United States District Court, N.D. Illinois, Eastern Division
MILTON I. SHADUR, Senior District Judge.
Ocwen Loan Servicing, LLC ("Ocwen") has moved to dismiss the Complaint brought against it by Cynthia Gogliotti ("Gogliotti"), who charges that Ocwen violated the Real Estate Settlement Procedures Act ("RESPA") during the time frame that it was servicing Gogliotti's residential mortgage loan. According to Gogliotti's Complaint, Ocwen violated its obligations in the handling of real estate tax payments on a continuing basis despite repeated notifications from Gogliotti. Although Gogliotti's Complaint Count II, which purports to sound in the Illinois Consumer Fraud Act, is problematic, the federal claims clearly survive Ocwen's motion.
In brief, mortgage loan servicer Ocwen required Gogliotti to maintain an escrow account for the payment of real estate taxes (Complaint ¶ 10) - a standard provision in mortgage transactions. Unfortunately Gogliotti's residence had three parcel numbers attached to it on the real estate tax rolls (Complaint ¶ 11), and Ocwen's use of the escrowed funds to pay the taxes on fewer than all of those parcel numbers resulted in tax delinquencies and tax sales (Complaint ¶¶ 13-14).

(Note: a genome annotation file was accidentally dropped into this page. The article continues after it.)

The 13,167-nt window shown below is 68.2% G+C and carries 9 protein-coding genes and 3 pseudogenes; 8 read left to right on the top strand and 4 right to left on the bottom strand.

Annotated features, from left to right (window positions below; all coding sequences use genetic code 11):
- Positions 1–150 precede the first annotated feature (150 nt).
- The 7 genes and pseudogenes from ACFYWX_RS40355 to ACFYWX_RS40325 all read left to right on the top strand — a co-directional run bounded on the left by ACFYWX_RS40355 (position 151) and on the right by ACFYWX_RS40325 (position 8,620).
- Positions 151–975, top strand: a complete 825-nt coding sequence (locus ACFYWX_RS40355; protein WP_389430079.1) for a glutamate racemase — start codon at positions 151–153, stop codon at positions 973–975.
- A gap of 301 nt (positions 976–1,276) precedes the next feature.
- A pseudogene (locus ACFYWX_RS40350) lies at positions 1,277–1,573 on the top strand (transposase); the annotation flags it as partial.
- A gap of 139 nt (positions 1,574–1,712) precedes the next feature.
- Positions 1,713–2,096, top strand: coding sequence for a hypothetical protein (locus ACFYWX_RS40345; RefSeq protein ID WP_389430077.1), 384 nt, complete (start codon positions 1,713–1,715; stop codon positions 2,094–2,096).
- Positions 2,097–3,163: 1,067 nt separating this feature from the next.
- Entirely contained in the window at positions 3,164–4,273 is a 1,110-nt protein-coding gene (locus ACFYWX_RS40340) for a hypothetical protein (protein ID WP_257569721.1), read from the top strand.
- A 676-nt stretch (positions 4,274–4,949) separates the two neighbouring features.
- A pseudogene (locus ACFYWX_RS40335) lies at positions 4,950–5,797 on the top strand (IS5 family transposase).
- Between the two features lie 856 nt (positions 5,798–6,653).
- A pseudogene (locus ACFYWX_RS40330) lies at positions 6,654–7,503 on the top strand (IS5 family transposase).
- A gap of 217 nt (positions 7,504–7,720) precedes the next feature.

RESPA allegedly came into play when Gogliotti communicated with Ocwen no fewer than seven times about that problem (Complaint ¶ 15 and Exs. E-K), yet Ocwen completely failed to correct the problem that had repeatedly been brought to its attention. But as Ocwen would have it, Gogliotti has failed to state a viable claim because her communications did not come under the "qualified written request" rubric as defined in Section 2605(e)(1)(B):
For purposes of this subsection, a qualified written request shall be a written correspondence, other than notice on a payment coupon or other payment medium supplied by the servicer, that -
(i) includes, or otherwise enables the servicer to identify, the name and account of the borrower; and
(ii) includes a statement of the reasons for the belief of the borrower, to the extent applicable, that the account is in error or provide sufficient detail to the servicer regarding other information sought by the borrower.
Ironically Ocwen has sought to call to its aid, in response to Complaint Count III (a count that asserts a breach of its fiduciary obligations), our Court of Appeals' opinion in Catalan v. GMAC Mtge. Corp. , 629 F.3d 676 (7th Cir. 2011), yet it has blithely ignored the expansive literal reading of the "qualified written request" definition set out in that case. Although Catalan's extended treatment of the subject beginning at 629 F.3d 685 is worth reading in its entirety, at least the following portion (id. at 687) bears repetition here: